Baptism is a necessary step that every person needs to take as part of God’s plan of salvation. It is the moment when a person submits to God’s will and, by the power of God, has their sins washed away. By considering two old testament events, we quickly see how powerful and necessary baptism is.
Noah and his family were saved by a flood that cleansed the earth of evil (Genesis 6-8). Peter tells us that they “were brought safely through the water” by God (1 Peter 3:20). The powerful floodwaters, brought about by God, saved Noah and his family from the sinful world around them. But what if they had not entered into the ark?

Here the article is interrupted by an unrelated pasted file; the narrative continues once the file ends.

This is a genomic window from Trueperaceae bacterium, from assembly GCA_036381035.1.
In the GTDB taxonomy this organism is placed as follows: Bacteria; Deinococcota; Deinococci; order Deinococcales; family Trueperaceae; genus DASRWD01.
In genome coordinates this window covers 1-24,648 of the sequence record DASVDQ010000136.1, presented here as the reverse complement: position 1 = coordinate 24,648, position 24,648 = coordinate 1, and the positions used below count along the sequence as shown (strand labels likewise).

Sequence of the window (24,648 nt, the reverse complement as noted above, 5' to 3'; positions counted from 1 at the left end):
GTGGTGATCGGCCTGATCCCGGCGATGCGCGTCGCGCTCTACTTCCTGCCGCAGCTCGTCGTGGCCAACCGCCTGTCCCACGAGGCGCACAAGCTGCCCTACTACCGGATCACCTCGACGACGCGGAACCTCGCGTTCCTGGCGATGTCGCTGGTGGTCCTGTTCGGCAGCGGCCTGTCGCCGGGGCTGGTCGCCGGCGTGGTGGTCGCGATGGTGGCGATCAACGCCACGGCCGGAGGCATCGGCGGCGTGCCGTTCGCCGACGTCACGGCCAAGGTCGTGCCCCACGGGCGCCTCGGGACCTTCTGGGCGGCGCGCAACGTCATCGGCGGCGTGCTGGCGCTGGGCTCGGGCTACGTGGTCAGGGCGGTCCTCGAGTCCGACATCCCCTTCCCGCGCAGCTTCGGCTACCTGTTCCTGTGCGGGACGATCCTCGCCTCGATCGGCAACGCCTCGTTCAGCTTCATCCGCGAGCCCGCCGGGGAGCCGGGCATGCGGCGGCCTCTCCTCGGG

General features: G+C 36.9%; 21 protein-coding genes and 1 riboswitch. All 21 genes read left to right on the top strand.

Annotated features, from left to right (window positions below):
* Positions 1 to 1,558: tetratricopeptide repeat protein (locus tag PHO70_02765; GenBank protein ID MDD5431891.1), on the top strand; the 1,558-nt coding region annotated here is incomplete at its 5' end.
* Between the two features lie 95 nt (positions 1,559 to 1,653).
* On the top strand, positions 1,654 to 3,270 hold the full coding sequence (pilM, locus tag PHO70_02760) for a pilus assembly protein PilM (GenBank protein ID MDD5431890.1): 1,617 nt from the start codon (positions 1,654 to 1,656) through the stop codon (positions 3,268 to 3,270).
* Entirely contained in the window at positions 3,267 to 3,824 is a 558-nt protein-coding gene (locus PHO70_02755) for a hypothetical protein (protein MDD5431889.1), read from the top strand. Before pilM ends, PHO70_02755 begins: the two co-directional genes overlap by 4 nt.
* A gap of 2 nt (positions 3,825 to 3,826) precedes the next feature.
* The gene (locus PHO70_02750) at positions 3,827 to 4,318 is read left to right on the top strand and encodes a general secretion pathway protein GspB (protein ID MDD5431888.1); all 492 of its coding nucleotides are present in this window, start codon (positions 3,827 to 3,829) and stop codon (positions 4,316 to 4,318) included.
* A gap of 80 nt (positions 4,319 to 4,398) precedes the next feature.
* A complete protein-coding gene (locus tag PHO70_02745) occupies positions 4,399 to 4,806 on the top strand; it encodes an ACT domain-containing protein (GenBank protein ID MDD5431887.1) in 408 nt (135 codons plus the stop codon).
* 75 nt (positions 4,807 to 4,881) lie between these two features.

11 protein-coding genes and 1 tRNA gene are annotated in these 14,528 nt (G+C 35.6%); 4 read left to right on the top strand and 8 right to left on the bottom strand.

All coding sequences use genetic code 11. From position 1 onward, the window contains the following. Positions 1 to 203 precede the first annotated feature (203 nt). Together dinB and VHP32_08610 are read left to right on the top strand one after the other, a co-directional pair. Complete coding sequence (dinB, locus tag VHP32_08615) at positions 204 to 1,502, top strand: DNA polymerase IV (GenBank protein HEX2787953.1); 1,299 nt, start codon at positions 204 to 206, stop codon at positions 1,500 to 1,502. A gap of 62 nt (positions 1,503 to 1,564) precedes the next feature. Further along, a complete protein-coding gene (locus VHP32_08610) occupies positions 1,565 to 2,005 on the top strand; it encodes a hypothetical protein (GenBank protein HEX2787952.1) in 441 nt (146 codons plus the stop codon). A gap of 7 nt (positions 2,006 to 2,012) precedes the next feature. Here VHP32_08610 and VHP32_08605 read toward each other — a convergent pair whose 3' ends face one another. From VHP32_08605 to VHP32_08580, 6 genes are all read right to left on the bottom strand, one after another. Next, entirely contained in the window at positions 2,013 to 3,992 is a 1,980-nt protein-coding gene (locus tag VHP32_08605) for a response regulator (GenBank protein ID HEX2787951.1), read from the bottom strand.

The nation of Israel was saved as they passed through the waters of the Red Sea and then watched as the Egyptian army was completely destroyed. When that water came crashing down, the Israelites were saved by God who parted that sea, who enable and instructed them to pass through, and who buried the enemy that had enslaved them for generations. But what if they had refused to cross on dry land?
In addition to numerous New Testament examples of baptism, explanations of its purpose, power, and necessity, Peter writes very plainly, “baptism now saves you” (1 Peter 3:21). It is by God’s power that we are cleansed of sin, that the enemy which once enslaved us is destroyed, and we are saved by the waters of baptism “through the resurrection of Jesus Christ” (1 Peter 3:21). But what if we refuse to be baptized?